In our series of letters from African journalists, Waihiga Mwaura looks at what the continent could expect from new US President Joe Biden.
The red carpet was unrolled, the hall was packed, security was tight and Joe Biden took to the stage.
This was Nairobi in 2010 and Kenyans had come to listen to the-then US vice-president.
“I hope what I am saying doesn’t come across as lecturing,” he said in a phrase that usually heralds a lecture.
“I am not,” he insisted. “But too many of your resources have been lost to corruption and not a single high-ranking official has been held accountable for these crimes.”
I was one of those watching and, at that time, the US was a beacon of democracy and the rule of law, the land of the free and the brave and the source of an aspirational dream.
A decade on and a lot has changed.
Could Mr Biden now get away with a lecture – how ever well meaning – if he decides to visit Kenya?
President Donald Trump, through his America First policy, redefined the US’ image abroad. But that image has also been altered through his actions and words – not least his reported dismissal of African countries in highly derogatory terms.
And though the office of the president can be separated from the individual, President Biden will, in the light of the last four years, have to address Kenya and the rest of the continent in a markedly different tone and with a markedly different message.
‘No longer the shining city’
Examples of how Mr Trump steamrolled norms, and thereby tarnished the view of the US, are too many to fit in this piece.
But aside from the failure to release tax returns, undermining intelligence agencies and contradicting scientists in the midst of a pandemic, the events of 6 January, when the president’s supporters stormed the US Capitol, showed that this went beyond one man.
The US was no longer the shining city on the hill.
Five people died as the protesters attempted to stop a joint session of Congress to certify Mr Biden’s election victory, leading to accusations that the outgoing president was attempting a coup.
The world watched in horror as scenes only witnessed in – shall I say – less developed democracies unfolded before their eyes.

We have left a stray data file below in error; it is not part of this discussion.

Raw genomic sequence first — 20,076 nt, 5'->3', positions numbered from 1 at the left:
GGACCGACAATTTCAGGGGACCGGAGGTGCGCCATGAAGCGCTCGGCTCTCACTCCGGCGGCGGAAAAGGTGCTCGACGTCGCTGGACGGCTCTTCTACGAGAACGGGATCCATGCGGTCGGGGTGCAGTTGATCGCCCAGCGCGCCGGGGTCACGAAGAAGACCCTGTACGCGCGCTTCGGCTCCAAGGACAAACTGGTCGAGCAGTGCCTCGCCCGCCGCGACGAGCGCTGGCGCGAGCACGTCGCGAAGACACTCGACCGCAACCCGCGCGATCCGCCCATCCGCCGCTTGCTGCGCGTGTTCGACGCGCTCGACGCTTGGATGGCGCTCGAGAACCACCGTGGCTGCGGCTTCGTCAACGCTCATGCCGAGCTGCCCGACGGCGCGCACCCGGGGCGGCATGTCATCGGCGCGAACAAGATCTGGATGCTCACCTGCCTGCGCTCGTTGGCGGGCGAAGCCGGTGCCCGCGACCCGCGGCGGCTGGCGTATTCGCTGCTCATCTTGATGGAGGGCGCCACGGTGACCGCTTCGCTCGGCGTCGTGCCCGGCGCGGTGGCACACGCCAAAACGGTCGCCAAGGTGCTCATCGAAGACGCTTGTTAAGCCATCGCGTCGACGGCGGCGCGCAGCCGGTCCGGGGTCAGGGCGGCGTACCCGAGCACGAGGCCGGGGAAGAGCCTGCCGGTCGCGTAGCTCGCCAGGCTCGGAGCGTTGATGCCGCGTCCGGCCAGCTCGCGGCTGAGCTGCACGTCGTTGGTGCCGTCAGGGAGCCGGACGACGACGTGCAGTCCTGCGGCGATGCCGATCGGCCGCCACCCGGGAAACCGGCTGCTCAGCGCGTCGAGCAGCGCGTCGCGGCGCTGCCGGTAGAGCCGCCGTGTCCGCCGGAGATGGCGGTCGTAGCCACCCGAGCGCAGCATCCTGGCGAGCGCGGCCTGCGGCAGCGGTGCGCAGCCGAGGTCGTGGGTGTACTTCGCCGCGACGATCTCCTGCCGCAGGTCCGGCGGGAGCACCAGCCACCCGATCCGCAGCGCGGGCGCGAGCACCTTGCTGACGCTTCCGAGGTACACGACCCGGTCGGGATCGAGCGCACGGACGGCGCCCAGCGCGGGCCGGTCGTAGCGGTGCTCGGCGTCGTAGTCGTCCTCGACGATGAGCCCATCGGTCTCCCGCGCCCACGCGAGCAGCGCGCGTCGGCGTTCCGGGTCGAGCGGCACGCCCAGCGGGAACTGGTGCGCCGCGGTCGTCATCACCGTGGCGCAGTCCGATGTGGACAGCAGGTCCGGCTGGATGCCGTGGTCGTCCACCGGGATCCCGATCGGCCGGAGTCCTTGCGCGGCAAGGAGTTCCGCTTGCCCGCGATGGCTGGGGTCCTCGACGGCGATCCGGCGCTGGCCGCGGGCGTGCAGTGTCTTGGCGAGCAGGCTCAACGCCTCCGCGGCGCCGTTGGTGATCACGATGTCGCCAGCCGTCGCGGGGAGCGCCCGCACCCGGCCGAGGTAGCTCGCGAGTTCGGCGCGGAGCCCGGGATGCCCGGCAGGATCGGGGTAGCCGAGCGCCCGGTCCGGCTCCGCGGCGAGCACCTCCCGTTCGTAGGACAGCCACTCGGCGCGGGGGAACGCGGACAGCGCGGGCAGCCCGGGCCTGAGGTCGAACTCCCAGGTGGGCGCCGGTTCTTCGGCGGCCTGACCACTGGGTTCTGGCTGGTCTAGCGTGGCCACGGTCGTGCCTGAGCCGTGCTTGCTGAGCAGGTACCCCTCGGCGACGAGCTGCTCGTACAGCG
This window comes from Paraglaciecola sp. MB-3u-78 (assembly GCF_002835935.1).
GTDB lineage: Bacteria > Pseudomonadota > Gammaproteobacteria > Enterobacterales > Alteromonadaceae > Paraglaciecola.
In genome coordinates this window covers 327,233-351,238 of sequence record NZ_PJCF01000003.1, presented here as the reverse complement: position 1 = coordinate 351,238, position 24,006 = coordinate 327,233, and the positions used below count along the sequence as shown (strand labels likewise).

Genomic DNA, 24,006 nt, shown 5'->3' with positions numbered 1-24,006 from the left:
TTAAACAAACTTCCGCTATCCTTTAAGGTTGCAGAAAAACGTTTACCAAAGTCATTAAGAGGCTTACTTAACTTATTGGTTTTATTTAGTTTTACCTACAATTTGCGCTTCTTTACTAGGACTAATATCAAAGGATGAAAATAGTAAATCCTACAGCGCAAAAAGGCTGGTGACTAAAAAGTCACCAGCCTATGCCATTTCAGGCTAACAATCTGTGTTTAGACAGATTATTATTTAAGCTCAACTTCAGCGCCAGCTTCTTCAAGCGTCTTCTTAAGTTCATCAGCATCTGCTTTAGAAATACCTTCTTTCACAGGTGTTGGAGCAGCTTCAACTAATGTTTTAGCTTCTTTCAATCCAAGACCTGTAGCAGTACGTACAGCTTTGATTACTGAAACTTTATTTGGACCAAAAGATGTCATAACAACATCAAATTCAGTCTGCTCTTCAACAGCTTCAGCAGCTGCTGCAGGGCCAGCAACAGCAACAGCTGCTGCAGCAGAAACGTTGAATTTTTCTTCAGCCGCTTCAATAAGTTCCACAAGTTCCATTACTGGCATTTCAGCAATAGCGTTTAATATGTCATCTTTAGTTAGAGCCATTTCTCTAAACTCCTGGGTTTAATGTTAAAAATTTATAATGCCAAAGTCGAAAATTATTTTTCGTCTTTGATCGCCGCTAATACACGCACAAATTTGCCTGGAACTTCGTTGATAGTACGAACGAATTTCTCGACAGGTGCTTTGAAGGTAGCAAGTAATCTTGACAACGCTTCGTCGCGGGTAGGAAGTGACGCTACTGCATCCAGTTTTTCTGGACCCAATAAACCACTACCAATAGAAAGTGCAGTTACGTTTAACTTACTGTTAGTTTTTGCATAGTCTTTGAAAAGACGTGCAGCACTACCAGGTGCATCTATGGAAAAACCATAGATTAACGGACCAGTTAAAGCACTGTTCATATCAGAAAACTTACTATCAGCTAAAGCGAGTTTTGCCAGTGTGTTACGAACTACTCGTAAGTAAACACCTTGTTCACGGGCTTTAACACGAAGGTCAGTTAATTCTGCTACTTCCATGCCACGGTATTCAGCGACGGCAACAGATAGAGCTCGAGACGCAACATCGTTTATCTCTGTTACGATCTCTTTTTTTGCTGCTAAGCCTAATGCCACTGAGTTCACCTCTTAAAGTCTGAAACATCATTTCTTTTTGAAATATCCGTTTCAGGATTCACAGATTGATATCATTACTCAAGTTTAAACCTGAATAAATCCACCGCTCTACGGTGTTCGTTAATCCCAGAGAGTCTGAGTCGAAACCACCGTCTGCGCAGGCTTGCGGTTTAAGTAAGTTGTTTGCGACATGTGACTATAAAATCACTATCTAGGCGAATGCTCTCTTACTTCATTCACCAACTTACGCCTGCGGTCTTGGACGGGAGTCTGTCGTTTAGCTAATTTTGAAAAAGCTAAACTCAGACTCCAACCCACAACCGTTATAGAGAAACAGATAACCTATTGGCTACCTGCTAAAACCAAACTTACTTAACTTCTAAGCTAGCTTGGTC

Kenyan newspaper editors were not alone in describing the events as “chaotic” and “shameful” – and calling Mr Trump “disgraced”.
And terms like “banana republic”, “failed state” and “fragile democracy” were thrown the way of the US.
Mr Biden takes over in the White House with the knowledge that the world no longer respects the United States in the same way.
And this could have implications for governance across the continent.
Presidents no longer hold the US in awe and will find it easier to dismiss concerns about democratic processes.
In the run-up to the vote in Uganda, President Yoweri Museveni told a Channel 4 reporter that his administration’s crackdown on protesters was aimed at preventing scenes similar to what unfolded in Washington.
In military terms, for many years the US has been described as the world’s policeman but when it comes to democratic norms it has also been called the world’s prefect. But can opposition movements and civil society groups in countries like Kenya now rely on Washington for support when elections come?
Ugandan opposition candidate Bobi Wine appealed to the US to keep the government accountable during and after the polls but some wondered whether it was too engrossed with internal strife to have had any impact.
Despite the heightened security, there was an orderly transfer of power in the US and Congress has gone back to the business of legislating suggesting the importance of strong institutions that rise above the individual.
Also, President Biden may now know what it feels like to live in a country where individual leaders can easily trample on norms and conventions.
Nevertheless, he will now need to tread more carefully when it comes to relations with Africa and he’ll need to carefully weigh up any words of advice.